I made a trip to Inland Revenue Department this morning.

Last week, I was served with a letter printed on a red paper saying that I still owe them some money. I was naturally very uneasy with such letter. I called a good friend who is working in IRD and asked for a favour to check how such “law-abiding” citizen who pays tax for every taxable “sense” could owe money. My friend said, “We call that love letter.”

Love letter? It did put me on fire at the moment I read the letter. But, that was definitely not that nice feeling of loving someone or being loved.

At the meeting, we settled the case. I still have some money to pay. I brought along my cheque book. But the nice and efficient officer said I had to pay at Public Bank.

I did not quite see the logic of how the system operates. Why can’t IRD just take my cheque? Anyway, I thought of …having a “quiet heart” that is not distraught with internal regrets nor frenzied by external circumstances (read my post yesterday on Heart Matters).

I proceeded to the bank right from IRD Office. Another good friend at the bank attended to me. It was natural for her to smile and asked if I felt angry having to pay tax. I replied with my biggest smile,

No, I feel blessed that I still have tax to pay. It means I am employed. There are many who are unemployed.

Indeed, it has been a good day. Good things always come in abundance –

I shall be joining some women from Asian countries for a Girls’ Brigade Meeting in SingLand starting tomorrow until Sunday! I extended another two days for some business meetings… Back next month!

In the meantime, leaving you with this link Spiritual Breathing.


The Heart Matters

One of my favourite books is Sacred Rhythms. Today I “re-visited” the book and found something new. Ruth Haley Barton in this book describes how a busy executive keep his spiritual heart healthy:

…having a “quiet heart” that is not distraught with internal regrets nor frenzied by external circumstances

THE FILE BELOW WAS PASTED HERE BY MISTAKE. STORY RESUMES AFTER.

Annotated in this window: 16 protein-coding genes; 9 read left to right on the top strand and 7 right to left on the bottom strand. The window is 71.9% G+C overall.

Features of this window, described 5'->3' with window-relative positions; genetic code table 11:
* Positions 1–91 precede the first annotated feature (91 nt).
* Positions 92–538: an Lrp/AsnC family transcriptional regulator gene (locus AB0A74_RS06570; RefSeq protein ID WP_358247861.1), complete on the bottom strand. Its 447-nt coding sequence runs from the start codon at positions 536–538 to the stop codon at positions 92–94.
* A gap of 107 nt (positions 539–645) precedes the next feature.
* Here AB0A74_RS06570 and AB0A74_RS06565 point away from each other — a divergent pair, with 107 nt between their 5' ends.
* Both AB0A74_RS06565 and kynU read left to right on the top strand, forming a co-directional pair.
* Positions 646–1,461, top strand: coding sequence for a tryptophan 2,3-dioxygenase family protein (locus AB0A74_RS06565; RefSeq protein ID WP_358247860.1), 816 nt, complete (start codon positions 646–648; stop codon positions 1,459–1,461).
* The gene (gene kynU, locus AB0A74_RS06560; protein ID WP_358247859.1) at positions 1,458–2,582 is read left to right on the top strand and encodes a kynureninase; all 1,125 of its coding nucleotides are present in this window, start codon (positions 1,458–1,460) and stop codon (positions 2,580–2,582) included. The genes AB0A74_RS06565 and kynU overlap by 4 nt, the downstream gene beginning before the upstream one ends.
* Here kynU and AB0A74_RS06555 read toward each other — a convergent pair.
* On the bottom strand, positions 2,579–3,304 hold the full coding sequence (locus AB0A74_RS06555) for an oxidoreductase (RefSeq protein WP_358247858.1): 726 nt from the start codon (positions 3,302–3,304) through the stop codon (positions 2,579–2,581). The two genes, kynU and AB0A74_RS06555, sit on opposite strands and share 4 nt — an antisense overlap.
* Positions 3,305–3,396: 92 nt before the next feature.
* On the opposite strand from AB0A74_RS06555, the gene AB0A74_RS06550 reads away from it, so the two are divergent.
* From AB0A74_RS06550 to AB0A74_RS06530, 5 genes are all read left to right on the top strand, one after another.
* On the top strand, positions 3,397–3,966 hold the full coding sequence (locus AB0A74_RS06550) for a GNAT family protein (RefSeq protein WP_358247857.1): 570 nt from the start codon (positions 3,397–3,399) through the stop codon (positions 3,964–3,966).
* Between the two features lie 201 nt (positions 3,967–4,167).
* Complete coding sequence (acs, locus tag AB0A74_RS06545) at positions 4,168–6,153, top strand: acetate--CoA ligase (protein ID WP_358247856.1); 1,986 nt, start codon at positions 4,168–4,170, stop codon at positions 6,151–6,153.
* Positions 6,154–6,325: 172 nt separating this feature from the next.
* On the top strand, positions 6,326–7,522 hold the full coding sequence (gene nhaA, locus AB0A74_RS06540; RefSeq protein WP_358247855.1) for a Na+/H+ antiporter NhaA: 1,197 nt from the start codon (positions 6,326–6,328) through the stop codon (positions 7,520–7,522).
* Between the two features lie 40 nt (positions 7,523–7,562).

…having a “circumcised heart” that is cut free from having to be right and is free from attachments to sports, food, recognition from others

…having a “burning heart” that is focused on pleasing God

…having a “dancing heart” that serves others with joy and gladness

I thought that’s simply wonderful! And can we do it?

Facing Your Grief

The world is in shock. Not just In Virginia, but Iraq, Afghanistan, Darfur and the streets of every city of the world…

I have found this one by Max Lucado, for sharing and thoughts –

Facing Your Grief
By: Max Lucado

“David sang this lament over Saul and his son Jonathan, and gave orders that everyone in Judah learn it by heart.” (II Samuel 1:17-18 MSG).

David called the nation to mourning. He rendered weeping a public policy. He refused to gloss over or soft-pedal death. He faced it, fought it, challenged it. But he didn’t deny it. As his son Solomon explained, “There is…a time to mourn” (Eccles. 3:1, 4 NIV).

Give yourself some. Face your grief with tears, time, and – one more – face your grief with truth. Paul urged the Thessalonians to grieve, but he didn’t want the Christians to “carry on over them like people who have nothing to look forward to, as if the grave were the last word.” (I Thessalonians 4:13 MSG).

God has the last word on death. And, if you listen, he will tell you the truth about your loved ones. They’ve been dismissed from the hospital called Earth. You and I still roam the halls, smell the medicines, and eat green beans and Jell-O off plastic trays. They, meanwhile, enjoy picnics, inhale springtime, and run through knee-high flowers. You miss them like crazy, but can you deny the truth? They have no pain, doubt, or struggle. They really are happier in heaven.

And won’t you see them soon? Life blisters by at much speed. “You have made my days a mere handbreadth; the span of my years is as nothing before you. Each man’s life is but a breath” (Psalms 39:5 NIV).